PG 53300 error "remaining connection slots reserved" randomly appearing at deploy

Hi,

We use GitHub Actions to manage the CI of our Phoenix 1.5.13 app.

It’s all fine and all, but sometimes, randomly, the deploy process runs into this error toward the end:

FATAL 53300 (too_many_connections) remaining connection slots are reserved for non-replication superuser connections

I cannot find anything related in Fly documentation. I tried to connect to our prod DB (SELECT usename, application_name, state, query FROM pg_stat_activity;), and it seemed that a lot of PG connexions were taken already: 5 from cloudsqladmin, and 25 from postgres. Most of these connexions are idle, though. Besides, that number is much higher than pool_size in our runtime.exs config file, which is set at 10.

So my questions:

  • Has anyone encountered the same problem? Might it be GitHub-related?
  • Are pool_size and the max number of PG connexions related? If not, is there a place to configure it?
  • Should we use a Postgres cluster for our DB? I am looking for the pros and cons of using Fly’s native PG cluster but I can’t find anything convincing…

Thanks!

@fdeage that errors seems to pretty clearly indicate that the deploy process is unable to get a Postgres connection to do the migrations with — don’t think it’s related in any way to Github Actions.

If you already have a large number of connections open, you’d want to see where they’re open and why, in the application itself.

pool_size would be the number of connections each VMs takes out, so you’d expect to have that multiplied by the number of instances you’re running as the baseline connection count.

There’s a lot of information here: How to setup and use PGBouncer with Fly Postgres — most of it is about pgBouncer, but the same details apply whether you decide to use a bouncer or not.

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Hi @sudhir.j, thanks a lot for your reply!

After reading your reply, three questions come to my mind:

  • Isn’t the previous app (and its DB connexions) stopped when we deploy the new one? How come these connexions are still open?
  • We only have one shared-cpu-1x with 1GB memory. But as I said, there are 30 connexions taken, and our pool_size was set to 15. So I don’t understand how the deploy can work in some cases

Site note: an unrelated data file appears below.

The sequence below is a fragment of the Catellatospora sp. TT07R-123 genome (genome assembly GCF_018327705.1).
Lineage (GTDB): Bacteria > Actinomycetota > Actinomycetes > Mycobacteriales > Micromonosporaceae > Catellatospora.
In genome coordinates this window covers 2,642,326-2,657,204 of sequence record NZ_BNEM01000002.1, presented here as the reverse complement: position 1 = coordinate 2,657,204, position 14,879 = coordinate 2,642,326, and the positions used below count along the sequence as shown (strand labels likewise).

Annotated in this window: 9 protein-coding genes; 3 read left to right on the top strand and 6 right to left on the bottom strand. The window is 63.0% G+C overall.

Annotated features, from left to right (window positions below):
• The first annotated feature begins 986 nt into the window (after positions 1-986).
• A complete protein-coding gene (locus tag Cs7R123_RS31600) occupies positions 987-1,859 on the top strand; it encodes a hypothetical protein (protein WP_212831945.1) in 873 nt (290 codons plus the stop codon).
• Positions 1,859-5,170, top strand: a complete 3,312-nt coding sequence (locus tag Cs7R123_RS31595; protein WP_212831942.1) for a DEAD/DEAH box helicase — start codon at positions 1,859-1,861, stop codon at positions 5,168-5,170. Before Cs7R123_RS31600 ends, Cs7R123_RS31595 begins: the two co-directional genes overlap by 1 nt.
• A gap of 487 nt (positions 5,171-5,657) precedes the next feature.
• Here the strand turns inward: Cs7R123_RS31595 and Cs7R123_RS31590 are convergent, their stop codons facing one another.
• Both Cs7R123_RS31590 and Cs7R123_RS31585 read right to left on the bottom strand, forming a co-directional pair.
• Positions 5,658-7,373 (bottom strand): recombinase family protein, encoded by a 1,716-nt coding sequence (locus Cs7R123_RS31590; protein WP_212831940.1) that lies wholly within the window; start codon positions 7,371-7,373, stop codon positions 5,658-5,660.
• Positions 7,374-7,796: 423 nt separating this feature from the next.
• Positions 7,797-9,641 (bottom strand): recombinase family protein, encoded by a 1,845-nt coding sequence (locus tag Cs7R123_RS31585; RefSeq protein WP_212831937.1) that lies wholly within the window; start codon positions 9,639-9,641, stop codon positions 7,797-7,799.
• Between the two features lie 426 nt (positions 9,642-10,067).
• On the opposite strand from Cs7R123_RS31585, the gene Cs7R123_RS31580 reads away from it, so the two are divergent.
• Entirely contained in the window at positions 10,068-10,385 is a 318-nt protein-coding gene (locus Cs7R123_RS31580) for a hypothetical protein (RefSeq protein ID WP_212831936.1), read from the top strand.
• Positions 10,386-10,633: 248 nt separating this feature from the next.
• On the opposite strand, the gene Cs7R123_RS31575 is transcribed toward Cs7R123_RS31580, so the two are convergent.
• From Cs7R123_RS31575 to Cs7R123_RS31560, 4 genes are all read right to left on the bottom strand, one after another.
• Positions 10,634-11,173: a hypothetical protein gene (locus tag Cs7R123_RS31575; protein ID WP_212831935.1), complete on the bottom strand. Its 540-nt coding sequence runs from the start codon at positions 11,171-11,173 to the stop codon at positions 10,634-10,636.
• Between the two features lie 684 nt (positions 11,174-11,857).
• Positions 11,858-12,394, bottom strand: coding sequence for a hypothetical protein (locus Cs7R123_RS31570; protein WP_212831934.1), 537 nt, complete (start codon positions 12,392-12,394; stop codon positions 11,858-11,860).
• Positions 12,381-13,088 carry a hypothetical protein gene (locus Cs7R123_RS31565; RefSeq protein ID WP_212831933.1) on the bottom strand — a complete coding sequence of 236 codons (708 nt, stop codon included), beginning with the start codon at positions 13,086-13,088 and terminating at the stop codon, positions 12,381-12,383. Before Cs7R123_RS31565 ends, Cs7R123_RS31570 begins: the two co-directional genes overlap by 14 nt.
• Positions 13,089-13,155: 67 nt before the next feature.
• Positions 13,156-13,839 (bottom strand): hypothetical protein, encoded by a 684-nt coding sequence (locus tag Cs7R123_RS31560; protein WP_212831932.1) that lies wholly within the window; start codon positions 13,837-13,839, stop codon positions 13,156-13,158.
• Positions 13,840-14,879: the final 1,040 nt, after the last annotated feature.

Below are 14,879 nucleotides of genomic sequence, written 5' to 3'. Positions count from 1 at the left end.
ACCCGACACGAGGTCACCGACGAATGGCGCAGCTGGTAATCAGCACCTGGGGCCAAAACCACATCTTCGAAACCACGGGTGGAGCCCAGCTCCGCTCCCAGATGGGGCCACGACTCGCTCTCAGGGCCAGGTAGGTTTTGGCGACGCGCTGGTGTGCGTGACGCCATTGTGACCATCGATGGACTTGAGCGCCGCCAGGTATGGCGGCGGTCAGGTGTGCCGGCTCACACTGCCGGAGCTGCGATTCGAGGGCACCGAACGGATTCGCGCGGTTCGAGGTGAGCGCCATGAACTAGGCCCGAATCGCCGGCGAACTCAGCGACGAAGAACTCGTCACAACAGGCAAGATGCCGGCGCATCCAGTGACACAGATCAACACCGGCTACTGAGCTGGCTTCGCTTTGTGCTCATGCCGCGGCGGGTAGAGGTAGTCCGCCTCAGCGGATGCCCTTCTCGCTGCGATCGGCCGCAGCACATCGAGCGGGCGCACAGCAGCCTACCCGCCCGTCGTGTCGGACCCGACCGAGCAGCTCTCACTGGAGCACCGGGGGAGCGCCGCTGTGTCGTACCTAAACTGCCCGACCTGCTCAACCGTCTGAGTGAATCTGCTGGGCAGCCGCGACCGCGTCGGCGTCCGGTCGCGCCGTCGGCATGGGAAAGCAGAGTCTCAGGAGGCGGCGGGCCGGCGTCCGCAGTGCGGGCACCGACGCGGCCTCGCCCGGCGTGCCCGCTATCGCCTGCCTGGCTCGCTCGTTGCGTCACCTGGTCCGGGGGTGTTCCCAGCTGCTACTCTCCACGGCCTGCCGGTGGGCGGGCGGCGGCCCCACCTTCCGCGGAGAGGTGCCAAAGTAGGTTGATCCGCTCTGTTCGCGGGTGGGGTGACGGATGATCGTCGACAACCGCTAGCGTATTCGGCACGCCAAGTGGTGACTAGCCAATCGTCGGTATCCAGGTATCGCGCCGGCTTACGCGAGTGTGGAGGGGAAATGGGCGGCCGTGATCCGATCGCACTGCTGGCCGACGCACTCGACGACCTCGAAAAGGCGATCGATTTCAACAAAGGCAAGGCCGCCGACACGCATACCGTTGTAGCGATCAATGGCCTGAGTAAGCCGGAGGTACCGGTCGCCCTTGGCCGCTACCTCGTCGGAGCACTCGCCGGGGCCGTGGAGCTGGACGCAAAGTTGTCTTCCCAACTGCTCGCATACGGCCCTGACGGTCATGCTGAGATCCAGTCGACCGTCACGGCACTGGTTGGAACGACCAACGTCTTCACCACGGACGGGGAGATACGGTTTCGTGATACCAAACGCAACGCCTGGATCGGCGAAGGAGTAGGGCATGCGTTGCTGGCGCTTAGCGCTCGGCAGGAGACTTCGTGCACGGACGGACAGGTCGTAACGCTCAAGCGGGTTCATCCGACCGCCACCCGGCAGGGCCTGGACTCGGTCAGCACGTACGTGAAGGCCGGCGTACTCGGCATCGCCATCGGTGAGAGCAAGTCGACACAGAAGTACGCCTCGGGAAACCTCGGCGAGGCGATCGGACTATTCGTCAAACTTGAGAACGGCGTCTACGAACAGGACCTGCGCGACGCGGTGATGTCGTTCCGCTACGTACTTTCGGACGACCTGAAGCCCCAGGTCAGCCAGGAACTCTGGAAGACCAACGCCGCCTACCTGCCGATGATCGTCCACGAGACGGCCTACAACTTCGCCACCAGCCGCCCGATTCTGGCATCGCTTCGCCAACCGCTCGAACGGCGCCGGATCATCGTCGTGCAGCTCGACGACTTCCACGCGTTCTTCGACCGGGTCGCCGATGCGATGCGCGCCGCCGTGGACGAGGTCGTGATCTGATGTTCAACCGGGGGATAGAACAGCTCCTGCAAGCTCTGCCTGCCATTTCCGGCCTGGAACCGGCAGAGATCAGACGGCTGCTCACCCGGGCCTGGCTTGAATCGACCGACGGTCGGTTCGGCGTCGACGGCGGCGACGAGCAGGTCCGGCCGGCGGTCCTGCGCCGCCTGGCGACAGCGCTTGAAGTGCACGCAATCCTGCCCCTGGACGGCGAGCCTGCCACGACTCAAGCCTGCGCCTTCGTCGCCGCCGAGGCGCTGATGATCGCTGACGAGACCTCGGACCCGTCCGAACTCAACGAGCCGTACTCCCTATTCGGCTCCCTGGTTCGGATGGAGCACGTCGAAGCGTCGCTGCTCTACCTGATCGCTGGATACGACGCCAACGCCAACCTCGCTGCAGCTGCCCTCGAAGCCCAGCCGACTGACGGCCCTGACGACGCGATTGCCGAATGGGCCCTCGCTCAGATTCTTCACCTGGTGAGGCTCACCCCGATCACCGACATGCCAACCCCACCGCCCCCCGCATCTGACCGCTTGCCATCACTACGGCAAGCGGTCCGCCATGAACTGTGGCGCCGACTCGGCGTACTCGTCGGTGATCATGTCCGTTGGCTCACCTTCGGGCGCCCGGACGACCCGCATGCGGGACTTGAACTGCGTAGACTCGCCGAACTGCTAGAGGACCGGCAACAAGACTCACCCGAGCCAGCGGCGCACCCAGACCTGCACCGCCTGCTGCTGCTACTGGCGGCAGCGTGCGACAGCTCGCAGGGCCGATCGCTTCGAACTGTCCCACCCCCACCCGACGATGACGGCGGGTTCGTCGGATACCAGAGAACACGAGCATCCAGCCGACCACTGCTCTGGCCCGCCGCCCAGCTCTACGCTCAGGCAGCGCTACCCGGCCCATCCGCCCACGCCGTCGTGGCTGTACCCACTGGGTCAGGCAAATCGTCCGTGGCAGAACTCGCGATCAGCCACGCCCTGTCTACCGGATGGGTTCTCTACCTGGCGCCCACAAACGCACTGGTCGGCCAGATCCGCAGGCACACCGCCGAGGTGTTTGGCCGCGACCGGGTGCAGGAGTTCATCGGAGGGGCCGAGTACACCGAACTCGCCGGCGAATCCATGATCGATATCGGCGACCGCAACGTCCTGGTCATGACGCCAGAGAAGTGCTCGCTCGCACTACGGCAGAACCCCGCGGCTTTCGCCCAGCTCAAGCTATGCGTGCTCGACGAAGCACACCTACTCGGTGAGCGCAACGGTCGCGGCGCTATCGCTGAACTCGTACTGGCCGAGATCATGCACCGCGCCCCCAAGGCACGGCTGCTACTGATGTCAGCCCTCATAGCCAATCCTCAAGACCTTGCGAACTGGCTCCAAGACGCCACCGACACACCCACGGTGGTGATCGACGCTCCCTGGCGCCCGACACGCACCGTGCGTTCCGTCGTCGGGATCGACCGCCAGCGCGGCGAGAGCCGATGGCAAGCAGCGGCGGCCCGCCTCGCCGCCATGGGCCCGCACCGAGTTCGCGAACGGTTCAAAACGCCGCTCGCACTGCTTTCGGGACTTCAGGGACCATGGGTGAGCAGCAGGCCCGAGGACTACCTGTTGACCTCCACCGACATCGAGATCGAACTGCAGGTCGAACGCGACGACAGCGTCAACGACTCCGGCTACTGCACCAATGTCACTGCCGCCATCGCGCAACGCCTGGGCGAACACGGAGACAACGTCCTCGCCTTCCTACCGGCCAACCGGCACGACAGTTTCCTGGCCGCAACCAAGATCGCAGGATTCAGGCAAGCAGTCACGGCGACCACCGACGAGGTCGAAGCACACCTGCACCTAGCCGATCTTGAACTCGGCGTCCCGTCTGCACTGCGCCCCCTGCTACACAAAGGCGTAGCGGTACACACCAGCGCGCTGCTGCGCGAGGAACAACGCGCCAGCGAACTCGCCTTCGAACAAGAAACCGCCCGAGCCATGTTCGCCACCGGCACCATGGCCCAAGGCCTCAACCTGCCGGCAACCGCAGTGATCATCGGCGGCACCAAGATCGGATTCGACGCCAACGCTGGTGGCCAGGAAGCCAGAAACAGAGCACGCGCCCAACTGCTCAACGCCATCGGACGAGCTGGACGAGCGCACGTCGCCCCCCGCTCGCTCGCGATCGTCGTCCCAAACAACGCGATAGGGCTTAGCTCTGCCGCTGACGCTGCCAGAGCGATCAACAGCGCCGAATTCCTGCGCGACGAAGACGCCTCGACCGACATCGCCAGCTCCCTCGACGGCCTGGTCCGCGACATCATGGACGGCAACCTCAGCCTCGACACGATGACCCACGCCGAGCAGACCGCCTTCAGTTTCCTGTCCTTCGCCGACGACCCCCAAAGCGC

• As for PGBouncer, isn’t it useful only when you have several apps?

Not quite. The release phase runs before the new image is rolled out to your VMs. This is usually necessary because when you’re running a database migration on the release phase you want all new instances to start with the new migrated schema — the code you’re deploying will likely assume the new schema as well. Wouldn’t want the new instances started before the release phase to error out.

We only have one shared-cpu-1x with 1GB memory. But as I said, there are 30 connexions taken, and our pool_size was set to 15.

I’m wondering if the VM that the release task runs on itself grabbed 15 connections — it’s also just another instance of your app. Not sure, though, would like to page @brainlid for a consult :smiley:

As for PGBouncer, isn’t it useful only when you have several apps?

I’d say it’s useful when your application is taking out connections that it’s not actively using. Your app has 15 connections checked out, for instance, but it actually using all 15 all the time? If the answer is no, pgBouncer will help by giving your app 15 fake connections and mapping then on to real ones only your app actually tries to use them. On a good day, pgBouncer could map all 15 fakes on to a single real Postgres connection, depending on your application’s behaviour.

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Thanks again! So the previous app and the new one have to share connexions during deploy.

Then, what would be the inconvenience of setting a very high pool_size value, like 200?

I’ll go give PGBouncer a try :slight_smile: